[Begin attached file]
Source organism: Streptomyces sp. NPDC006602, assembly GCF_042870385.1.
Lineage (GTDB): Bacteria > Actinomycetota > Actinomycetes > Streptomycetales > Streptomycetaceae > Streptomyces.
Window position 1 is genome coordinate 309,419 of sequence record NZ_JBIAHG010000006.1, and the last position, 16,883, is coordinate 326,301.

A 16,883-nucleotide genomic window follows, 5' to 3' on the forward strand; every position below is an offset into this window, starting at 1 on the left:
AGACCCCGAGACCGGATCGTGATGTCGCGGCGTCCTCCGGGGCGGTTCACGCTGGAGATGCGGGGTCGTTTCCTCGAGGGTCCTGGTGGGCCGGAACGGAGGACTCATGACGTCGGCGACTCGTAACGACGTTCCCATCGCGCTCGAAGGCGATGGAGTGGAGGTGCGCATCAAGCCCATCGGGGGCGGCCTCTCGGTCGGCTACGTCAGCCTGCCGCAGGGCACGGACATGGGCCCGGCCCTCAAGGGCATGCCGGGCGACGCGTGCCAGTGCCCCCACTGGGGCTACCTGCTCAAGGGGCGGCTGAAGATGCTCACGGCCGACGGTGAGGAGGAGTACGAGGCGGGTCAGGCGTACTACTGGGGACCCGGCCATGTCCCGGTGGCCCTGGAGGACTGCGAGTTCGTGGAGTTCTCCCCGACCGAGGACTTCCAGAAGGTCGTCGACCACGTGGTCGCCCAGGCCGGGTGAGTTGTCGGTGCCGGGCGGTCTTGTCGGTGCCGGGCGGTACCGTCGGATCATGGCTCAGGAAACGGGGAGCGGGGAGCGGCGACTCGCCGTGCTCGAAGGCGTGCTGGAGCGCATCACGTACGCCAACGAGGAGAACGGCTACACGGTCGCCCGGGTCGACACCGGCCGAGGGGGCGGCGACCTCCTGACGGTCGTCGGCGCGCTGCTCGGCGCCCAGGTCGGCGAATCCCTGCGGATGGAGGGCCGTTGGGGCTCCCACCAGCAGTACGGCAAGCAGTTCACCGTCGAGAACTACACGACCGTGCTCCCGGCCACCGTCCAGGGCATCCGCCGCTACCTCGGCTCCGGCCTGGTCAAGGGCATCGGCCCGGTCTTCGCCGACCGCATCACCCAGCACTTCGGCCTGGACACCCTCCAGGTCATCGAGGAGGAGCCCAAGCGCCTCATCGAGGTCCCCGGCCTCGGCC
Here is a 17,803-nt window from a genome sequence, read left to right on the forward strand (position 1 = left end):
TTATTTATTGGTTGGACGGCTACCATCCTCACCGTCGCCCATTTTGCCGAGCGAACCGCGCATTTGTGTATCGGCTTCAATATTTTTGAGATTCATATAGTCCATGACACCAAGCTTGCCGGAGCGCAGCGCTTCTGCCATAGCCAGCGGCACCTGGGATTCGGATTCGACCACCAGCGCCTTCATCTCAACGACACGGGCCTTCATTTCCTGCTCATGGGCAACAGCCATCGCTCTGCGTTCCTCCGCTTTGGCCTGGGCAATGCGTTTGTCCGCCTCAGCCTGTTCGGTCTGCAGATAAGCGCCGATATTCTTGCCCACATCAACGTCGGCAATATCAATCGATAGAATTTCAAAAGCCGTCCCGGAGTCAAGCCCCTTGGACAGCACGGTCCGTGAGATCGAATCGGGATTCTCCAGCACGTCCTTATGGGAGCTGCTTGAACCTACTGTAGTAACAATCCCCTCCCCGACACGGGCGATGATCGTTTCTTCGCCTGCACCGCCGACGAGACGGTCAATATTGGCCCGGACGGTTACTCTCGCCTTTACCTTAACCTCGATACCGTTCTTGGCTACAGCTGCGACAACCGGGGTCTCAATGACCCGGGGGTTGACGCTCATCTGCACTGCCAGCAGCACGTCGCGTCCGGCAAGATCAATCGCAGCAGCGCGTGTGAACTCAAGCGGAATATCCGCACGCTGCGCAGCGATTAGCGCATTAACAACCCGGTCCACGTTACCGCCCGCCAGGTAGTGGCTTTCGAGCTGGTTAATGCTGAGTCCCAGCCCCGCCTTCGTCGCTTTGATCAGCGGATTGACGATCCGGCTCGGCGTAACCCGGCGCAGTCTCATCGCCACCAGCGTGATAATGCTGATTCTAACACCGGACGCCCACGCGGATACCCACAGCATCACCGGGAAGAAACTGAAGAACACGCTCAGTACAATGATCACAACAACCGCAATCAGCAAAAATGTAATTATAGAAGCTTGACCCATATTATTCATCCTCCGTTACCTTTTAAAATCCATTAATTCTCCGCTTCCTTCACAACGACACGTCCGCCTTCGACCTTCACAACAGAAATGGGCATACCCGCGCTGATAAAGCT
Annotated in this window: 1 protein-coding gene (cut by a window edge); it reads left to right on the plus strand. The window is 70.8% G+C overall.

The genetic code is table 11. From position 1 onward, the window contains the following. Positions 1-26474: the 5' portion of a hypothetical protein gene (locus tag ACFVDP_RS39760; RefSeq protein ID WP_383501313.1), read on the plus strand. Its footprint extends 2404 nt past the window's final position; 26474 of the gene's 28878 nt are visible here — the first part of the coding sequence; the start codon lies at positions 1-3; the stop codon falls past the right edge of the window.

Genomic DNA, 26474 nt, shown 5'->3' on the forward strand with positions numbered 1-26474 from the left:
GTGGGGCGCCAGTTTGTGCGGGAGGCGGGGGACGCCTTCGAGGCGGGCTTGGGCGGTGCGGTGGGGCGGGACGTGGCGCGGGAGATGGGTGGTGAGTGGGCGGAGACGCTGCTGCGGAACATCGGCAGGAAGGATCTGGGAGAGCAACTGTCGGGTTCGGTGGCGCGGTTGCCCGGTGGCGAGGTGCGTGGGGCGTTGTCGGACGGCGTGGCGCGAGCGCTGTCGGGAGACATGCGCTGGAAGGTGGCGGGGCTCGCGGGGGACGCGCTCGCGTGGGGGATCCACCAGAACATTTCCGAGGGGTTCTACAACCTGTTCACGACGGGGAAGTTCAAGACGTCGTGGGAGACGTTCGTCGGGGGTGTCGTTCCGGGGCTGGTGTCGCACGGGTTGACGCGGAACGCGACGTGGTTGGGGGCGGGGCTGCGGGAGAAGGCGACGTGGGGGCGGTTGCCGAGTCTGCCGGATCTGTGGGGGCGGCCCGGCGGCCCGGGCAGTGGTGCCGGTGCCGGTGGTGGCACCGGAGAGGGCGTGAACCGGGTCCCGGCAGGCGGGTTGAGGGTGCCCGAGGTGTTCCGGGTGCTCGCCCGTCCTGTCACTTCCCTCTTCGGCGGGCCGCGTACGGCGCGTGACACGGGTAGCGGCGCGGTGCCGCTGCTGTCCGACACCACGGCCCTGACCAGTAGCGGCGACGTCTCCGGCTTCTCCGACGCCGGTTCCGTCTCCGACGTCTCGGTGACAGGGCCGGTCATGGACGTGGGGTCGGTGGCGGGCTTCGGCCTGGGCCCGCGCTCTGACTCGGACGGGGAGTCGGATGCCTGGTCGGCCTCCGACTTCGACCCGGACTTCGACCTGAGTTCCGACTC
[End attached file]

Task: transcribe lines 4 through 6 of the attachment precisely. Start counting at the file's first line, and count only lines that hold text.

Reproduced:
A 16,883-nucleotide genomic window follows, 5' to 3' on the forward strand; every position below is an offset into this window, starting at 1 on the left:
AGACCCCGAGACCGGATCGTGATGTCGCGGCGTCCTCCGGGGCGGTTCACGCTGGAGATGCGGGGTCGTTTCCTCGAGGGTCCTGGTGGGCCGGAACGGAGGACTCATGACGTCGGCGACTCGTAACGACGTTCCCATCGCGCTCGAAGGCGATGGAGTGGAGGTGCGCATCAAGCCCATCGGGGGCGGCCTCTCGGTCGGCTACGTCAGCCTGCCGCAGGGCACGGACATGGGCCCGGCCCTCAAGGGCATGCCGGGCGACGCGTGCCAGTGCCCCCACTGGGGCTACCTGCTCAAGGGGCGGCTGAAGATGCTCACGGCCGACGGTGAGGAGGAGTACGAGGCGGGTCAGGCGTACTACTGGGGACCCGGCCATGTCCCGGTGGCCCTGGAGGACTGCGAGTTCGTGGAGTTCTCCCCGACCGAGGACTTCCAGAAGGTCGTCGACCACGTGGTCGCCCAGGCCGGGTGAGTTGTCGGTGCCGGGCGGTCTTGTCGGTGCCGGGCGGTACCGTCGGATCATGGCTCAGGAAACGGGGAGCGGGGAGCGGCGACTCGCCGTGCTCGAAGGCGTGCTGGAGCGCATCACGTACGCCAACGAGGAGAACGGCTACACGGTCGCCCGGGTCGACACCGGCCGAGGGGGCGGCGACCTCCTGACGGTCGTCGGCGCGCTGCTCGGCGCCCAGGTCGGCGAATCCCTGCGGATGGAGGGCCGTTGGGGCTCCCACCAGCAGTACGGCAAGCAGTTCACCGTCGAGAACTACACGACCGTGCTCCCGGCCACCGTCCAGGGCATCCGCCGCTACCTCGGCTCCGGCCTGGTCAAGGGCATCGGCCCGGTCTTCGCCGACCGCATCACCCAGCACTTCGGCCTGGACACCCTCCAGGTCATCGAGGAGGAGCCCAAGCGCCTCATCGAGGTCCCCGGCCTCGGCC
Here is a 17,803-nt window from a genome sequence, read left to right on the forward strand (position 1 = left end):